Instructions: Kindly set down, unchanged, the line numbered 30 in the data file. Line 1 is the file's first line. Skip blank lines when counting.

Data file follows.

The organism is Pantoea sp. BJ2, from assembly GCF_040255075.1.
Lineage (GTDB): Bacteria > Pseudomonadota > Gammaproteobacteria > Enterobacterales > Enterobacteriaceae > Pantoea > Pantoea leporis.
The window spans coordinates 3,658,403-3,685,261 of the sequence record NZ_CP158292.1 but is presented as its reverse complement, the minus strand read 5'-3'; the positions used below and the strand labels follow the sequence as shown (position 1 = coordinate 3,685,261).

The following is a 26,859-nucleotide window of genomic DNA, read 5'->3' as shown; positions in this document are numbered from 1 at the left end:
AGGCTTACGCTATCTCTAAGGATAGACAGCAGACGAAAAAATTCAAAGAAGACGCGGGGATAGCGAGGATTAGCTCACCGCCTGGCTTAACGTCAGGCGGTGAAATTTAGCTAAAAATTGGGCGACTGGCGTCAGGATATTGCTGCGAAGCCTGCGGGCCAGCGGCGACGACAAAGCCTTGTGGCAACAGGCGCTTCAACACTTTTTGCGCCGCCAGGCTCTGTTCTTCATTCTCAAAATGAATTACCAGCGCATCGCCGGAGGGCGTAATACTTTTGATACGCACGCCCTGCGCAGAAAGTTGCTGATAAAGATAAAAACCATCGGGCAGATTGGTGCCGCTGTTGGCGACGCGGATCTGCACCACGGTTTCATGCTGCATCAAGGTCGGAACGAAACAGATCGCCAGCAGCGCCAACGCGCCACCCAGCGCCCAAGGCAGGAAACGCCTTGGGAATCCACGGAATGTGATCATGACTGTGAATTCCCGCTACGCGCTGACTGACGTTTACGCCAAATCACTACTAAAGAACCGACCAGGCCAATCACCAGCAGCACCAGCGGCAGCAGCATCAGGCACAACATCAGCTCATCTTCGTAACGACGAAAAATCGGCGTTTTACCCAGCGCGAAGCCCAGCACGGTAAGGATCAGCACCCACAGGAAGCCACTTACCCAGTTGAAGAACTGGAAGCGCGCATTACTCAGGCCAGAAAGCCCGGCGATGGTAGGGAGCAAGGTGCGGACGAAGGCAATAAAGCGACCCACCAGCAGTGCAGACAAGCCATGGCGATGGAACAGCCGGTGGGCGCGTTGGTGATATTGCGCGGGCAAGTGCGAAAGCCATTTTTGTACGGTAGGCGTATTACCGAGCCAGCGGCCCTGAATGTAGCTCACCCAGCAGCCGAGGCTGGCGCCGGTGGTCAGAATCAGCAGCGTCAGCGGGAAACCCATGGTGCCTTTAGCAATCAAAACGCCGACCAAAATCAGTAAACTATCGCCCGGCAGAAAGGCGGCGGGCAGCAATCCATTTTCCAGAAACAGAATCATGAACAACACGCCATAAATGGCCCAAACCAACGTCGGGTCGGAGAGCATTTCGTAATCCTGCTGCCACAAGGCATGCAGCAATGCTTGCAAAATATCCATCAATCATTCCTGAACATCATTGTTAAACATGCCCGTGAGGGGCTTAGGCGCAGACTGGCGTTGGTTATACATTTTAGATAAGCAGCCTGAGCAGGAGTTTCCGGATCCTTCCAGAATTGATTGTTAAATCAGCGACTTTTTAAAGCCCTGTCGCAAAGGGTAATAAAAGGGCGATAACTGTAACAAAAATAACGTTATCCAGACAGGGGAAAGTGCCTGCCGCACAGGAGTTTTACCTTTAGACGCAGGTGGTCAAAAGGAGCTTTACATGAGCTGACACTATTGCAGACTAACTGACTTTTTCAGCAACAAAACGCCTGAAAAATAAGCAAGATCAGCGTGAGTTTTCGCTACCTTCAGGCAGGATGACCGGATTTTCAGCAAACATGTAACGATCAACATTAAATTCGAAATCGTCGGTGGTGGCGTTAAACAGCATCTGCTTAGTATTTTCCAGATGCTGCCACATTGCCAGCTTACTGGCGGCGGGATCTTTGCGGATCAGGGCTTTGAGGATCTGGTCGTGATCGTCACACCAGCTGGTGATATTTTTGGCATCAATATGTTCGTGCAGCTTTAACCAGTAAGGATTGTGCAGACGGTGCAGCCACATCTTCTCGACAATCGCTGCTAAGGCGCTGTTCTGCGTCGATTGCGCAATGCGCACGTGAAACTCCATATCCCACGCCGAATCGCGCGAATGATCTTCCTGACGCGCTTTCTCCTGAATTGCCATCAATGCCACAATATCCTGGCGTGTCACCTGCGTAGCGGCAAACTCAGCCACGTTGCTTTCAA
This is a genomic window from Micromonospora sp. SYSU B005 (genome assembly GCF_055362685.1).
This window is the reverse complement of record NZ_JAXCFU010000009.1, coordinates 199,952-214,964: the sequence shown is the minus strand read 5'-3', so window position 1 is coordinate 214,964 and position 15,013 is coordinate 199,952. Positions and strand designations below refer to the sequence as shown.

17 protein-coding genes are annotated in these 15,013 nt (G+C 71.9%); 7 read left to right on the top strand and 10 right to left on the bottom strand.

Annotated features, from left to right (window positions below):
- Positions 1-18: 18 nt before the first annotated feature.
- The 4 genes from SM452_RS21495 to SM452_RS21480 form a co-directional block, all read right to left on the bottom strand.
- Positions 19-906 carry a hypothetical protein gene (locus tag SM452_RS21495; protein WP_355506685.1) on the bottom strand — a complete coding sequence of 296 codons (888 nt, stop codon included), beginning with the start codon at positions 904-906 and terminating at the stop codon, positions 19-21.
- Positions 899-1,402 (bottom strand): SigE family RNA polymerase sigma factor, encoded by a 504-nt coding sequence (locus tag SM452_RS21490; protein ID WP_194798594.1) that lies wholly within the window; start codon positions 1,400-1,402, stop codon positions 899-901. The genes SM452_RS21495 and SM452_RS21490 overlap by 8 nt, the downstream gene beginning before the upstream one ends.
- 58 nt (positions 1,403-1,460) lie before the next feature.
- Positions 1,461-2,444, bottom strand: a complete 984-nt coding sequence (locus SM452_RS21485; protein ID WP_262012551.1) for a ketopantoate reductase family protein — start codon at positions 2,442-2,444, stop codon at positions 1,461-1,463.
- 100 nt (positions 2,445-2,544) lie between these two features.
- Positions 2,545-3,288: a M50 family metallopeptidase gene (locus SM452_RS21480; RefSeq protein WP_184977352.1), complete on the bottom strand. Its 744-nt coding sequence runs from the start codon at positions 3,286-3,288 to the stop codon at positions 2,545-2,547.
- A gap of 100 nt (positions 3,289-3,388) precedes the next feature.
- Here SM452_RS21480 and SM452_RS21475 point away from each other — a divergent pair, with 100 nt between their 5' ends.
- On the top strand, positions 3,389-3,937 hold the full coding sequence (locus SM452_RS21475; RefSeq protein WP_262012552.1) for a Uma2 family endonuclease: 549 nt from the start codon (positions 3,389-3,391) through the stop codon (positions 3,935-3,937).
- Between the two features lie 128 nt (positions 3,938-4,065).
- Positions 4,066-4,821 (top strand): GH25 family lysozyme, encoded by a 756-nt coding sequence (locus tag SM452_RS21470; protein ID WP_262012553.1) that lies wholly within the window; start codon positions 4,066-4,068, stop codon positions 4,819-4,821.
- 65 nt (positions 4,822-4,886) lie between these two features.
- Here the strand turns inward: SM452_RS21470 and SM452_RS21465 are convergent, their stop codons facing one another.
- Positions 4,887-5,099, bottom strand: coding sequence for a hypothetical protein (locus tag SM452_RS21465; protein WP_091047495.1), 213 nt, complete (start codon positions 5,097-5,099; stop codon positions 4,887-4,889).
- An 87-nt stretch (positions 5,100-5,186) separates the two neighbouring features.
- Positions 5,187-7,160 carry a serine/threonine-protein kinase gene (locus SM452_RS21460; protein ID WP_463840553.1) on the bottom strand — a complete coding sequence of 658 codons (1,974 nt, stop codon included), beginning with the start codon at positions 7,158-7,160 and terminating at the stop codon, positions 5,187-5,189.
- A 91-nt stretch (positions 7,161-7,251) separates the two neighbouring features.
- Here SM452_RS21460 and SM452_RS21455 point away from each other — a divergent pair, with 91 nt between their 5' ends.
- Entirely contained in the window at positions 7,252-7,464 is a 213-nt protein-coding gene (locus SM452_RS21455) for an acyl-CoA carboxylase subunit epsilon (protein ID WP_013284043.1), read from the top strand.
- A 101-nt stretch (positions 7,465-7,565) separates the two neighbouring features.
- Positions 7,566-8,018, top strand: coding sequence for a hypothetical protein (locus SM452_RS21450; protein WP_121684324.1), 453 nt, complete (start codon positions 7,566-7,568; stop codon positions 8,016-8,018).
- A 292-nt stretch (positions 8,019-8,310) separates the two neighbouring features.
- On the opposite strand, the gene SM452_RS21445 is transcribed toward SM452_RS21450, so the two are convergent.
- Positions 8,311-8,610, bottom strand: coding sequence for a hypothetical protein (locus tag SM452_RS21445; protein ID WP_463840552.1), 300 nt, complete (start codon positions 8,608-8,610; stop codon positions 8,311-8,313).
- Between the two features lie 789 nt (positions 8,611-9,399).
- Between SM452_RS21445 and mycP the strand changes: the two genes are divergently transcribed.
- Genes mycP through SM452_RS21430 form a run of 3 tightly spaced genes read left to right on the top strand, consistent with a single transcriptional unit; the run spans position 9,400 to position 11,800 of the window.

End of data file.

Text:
- Entirely contained in the window at positions 7,252-7,464 is a 213-nt protein-coding gene (locus SM452_RS21455) for an acyl-CoA carboxylase subunit epsilon (protein ID WP_013284043.1), read from the top strand.